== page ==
We live in Arizona. &n... have an employer assisted health insurance through a large, well known insurance company. In my plan, the insurance generally only covers service by "in-network" providers, except for emergencies. Of course, all our normal appointment based services come from in-network doctors and other providers.
Unfortunately, recently I hat to take my wife, who's covered under my insurance, to the emergency room at our local hospital, because she was in a lot of pain and was vomiting. The hospital, after examination by the ER doctor and ultrasound, immediately admitted her, saying she needed surgery to remove her gall bladder. (She had her surgery and has recovered well thankfully.) The local hospital was in our insurance company's "in-network" list.
After her discharge from the hospital, we were sent a copy of the claim by the surgeon who was not "in-network" with our insurer. The surgeon isn't employed by the hospital.&nbs... Initially, our insurance company rejected the bill, because he's "out-of-network". ... So, I called the insurance company, reminded them that this was an emergency, and that we had no choice as to which surgeon would operate in the hospital. So, the insurance company paid the claim, but at their reduced "customary and reasonable" rate. Then, we got a bill from the surgeon saying unless the insurance pays the difference between what he claimed and what they paid, we have to pay the difference. If we don't pay the difference by some specified date, we will be referred to some collection agency. Of course, the difference is substantial, in the thousands of dollars.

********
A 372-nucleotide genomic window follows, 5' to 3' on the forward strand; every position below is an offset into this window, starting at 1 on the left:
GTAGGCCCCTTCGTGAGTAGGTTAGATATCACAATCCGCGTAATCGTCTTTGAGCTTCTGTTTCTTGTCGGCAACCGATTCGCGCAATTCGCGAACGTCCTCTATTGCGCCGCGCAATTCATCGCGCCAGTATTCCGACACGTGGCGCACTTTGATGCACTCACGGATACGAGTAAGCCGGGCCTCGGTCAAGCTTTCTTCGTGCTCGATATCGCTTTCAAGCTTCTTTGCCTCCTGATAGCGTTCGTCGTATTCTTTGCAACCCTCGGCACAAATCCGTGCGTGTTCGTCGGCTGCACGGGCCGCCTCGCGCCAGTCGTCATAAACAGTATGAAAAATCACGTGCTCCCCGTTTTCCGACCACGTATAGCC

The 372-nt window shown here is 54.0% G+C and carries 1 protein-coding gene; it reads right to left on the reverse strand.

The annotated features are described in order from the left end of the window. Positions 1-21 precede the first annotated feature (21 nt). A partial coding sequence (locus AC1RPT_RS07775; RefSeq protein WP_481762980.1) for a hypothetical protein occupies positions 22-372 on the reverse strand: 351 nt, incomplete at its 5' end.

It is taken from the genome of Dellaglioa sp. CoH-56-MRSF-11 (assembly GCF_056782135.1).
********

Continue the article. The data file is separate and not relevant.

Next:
I do some online search, and find this practice is known as "balance billing". Most articles I came across say the practice is illegal in many if not most states, but I can't figure out whether the practice is legal in Arizona. So, what are our rights in Arizona? Can the surgeon make us pay the difference?
What's really frustrating is that if the hospital had picked an "in-network" surgeon, they'd have accepted the contracted rates, and we'd never have this hassle. It's bad enough when you go through a serious medical emergency, but then having to be caught in a run-around between doctors and insurance companies is just a nightmare.
I would much appreciate any insight anyone who's familiar with this area can provide us.
Thanks very much.